Return-to-Office Push Meets Hybrid Work Era

Companies are trying to bring employees back, while adapting workspaces to meet their evolving needs, according to the latest CommercialEdge report.


In Washington, D.C., where office vacancy stood at 15.3 percent as of August, any federal government return-to-office mandate has the potential to boost the market. Image by traveler1116/

In 2023, despite the rise of remote and hybrid work, a push to return to offices is underway, according to the latest CommercialEdge office report. The pandemic officially ended in May, prompting many major firms to mandate office returns.

Amazon reversed its previous stance, requiring three in-office days, while BlackRock and Disney mandate four days. Google ties attendance to performance reviews, and Meta shifts to three in-office days, phasing out hybrid work mentions. The U.S. government is also urging federal workers to return this fall. However, resistance remains, largely due to long commutes and the allure of remote work’s time-saving benefits.

To entice employees back, offices need to adapt. Open-office layouts are less suited for remote meetings, necessitating various meeting room sizes and more enclosed spaces for focus and video calls. Creating productive and appealing workspaces is essential for the success of the return-to-office movement. Despite these challenges, remote work is here to stay, but the office environment will need to evolve to meet the post-pandemic needs of workers.

READ ALSO: How Will Office Space Values Fare in 2030?

Nationwide, the under-construction pipeline totaled 108.4 million square feet of new office space under construction as of August, or 1.6 percent of total stock. Around 40 percent of the projects underway broke ground in 2020 or 2021, often with planning that took place before the pandemic. As a result, the pipeline may better represent past trends than current demand.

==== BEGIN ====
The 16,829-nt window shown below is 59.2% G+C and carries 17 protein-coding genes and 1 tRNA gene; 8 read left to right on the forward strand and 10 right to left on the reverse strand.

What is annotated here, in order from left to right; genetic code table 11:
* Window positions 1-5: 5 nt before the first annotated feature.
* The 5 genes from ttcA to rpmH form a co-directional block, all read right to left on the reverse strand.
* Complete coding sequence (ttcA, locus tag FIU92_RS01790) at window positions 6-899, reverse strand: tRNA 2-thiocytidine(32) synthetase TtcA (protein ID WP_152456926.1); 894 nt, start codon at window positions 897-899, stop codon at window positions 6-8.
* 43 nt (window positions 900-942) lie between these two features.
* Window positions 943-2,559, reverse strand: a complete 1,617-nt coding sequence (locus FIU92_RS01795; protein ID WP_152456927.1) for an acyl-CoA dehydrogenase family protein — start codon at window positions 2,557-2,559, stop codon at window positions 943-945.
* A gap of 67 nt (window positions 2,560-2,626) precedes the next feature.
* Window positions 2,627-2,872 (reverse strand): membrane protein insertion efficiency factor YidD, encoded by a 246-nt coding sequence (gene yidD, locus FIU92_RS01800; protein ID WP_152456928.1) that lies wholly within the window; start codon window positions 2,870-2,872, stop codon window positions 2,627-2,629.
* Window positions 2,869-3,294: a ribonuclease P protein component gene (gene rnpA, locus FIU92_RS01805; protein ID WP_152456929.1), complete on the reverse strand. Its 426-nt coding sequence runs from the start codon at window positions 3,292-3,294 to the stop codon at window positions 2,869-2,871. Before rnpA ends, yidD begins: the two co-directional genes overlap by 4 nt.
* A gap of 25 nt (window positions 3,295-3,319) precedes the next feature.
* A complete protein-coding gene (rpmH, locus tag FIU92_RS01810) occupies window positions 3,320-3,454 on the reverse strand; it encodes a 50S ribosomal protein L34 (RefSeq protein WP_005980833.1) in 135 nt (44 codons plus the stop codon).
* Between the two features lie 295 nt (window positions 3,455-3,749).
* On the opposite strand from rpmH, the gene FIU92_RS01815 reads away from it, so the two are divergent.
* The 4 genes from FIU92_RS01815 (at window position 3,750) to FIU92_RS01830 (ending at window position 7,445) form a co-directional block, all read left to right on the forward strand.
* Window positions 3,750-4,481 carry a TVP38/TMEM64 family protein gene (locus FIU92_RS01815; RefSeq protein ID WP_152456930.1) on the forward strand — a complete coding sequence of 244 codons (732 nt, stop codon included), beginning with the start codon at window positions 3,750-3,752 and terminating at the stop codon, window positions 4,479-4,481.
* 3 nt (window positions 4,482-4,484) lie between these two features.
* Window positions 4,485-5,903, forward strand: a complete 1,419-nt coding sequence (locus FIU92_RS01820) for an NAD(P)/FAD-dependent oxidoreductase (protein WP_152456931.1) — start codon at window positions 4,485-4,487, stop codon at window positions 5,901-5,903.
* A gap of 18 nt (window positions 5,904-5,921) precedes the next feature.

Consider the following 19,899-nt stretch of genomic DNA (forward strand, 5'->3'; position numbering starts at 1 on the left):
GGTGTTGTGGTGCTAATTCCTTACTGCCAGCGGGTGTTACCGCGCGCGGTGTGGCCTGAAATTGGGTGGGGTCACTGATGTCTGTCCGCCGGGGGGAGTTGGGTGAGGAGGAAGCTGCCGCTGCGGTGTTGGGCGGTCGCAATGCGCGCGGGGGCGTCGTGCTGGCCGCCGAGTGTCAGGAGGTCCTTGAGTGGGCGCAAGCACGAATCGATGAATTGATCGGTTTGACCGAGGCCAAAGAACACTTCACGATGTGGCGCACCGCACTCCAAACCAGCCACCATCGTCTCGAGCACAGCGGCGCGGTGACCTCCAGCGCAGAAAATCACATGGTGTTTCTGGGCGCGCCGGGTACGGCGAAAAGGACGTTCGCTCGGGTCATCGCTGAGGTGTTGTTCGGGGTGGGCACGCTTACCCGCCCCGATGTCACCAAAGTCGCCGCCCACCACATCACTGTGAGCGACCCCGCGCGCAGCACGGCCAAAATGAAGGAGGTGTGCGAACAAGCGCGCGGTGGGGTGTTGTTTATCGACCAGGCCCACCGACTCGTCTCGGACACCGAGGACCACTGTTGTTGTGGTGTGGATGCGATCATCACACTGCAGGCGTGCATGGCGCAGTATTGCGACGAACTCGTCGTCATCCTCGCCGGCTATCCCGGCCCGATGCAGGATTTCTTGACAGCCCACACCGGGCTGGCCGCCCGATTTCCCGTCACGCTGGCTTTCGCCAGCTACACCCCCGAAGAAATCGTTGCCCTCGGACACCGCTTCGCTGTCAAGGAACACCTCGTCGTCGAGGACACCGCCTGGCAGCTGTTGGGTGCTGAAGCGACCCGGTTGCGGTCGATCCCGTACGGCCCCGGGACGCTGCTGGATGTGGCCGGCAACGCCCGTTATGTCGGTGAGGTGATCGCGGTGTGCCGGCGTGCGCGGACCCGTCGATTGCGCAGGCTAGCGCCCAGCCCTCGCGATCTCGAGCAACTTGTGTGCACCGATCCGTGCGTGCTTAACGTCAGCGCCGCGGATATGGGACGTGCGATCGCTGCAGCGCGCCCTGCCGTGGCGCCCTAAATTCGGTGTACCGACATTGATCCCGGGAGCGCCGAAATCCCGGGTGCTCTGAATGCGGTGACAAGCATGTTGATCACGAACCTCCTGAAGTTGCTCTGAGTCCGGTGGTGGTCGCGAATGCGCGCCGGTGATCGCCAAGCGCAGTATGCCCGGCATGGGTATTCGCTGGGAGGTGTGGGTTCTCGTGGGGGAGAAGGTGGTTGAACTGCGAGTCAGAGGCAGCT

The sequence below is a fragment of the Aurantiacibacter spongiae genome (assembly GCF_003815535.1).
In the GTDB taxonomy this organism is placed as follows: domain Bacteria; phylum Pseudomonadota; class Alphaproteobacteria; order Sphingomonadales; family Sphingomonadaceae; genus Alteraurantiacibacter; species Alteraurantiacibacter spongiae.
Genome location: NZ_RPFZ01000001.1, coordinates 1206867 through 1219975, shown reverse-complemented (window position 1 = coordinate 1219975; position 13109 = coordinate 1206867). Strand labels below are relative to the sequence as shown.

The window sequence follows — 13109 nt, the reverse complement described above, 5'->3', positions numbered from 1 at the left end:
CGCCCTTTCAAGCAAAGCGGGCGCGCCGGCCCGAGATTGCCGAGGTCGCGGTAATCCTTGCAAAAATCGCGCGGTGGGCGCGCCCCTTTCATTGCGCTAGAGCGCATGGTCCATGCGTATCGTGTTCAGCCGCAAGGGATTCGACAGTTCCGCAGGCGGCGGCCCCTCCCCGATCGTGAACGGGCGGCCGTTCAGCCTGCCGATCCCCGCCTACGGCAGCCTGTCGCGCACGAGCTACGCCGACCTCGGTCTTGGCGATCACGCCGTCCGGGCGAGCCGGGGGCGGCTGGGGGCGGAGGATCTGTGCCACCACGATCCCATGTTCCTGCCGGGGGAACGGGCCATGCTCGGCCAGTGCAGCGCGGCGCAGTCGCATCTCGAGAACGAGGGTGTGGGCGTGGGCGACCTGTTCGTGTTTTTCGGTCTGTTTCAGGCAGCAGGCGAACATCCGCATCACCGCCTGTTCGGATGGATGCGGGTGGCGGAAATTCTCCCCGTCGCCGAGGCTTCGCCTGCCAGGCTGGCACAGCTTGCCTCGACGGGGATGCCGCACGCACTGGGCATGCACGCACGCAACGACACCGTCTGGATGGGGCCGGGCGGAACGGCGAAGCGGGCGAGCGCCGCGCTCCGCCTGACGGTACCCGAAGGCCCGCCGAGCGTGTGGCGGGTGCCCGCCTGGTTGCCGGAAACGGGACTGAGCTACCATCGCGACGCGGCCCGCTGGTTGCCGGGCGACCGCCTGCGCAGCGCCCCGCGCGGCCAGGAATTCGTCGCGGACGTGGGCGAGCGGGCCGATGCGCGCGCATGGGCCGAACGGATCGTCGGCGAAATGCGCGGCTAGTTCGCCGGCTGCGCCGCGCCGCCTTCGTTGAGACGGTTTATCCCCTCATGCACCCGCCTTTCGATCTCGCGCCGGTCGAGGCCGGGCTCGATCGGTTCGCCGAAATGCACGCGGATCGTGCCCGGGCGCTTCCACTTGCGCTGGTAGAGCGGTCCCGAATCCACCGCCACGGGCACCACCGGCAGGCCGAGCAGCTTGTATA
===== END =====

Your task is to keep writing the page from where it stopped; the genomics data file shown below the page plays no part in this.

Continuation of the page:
At the end of August, Boston had close to 14 million square feet of office space underway, accounting for 5.7 percent of total stock. Seattle came in second with a 7.2 million-square-foot pipeline, or 5.2 percent of stock. San Francisco had 6.7 million square feet of office space under construction (4.3 percent), while Manhattan’s pipeline featured 6.5 million square feet, or 1.4 percent of total stock. Office investment year-to-date in August totaled $20.5 billion, with properties trading at an average of $193 per square foot.

The office-using employment sector added 8,000 new jobs in August. This is the first month—after a gap since April—when all three sectors added new jobs. Most of the growth occurred in the professional and business service sector (37,600 jobs added in the last 12 months), followed by financial activities (18,100 new positions) and information, which added 4,200 workers.

Office vacancy on the rise, asking rates plunge

The national office vacancy rate stood at 17.5 percent at the end of August, accounting for a 260 basis-point increase when compared to the same time last year, CommercialEdge data shows. The markets with the highest increase in office vacancy on a year-over-year basis were Seattle (590 basis points), San Francisco (510 basis points), Phoenix (480 basis points) and Austin, Texas (450 basis points). Meanwhile, Twin Cities, the Bay Area and Denver recorded a 380-basis-point increase each.

National average full-service equivalent listing rates averaged $37.83 per square foot in August, decreasing by 220 basis points year-over-year and six cents less than the month prior. Average in-place rents were highest in Manhattan ($69.58 per square foot), San Francisco ($65.45), the Bay Area ($55.91), Miami ($46.14) and Boston ($46.13).

Read the full CommercialEdge office report.

You May Also Like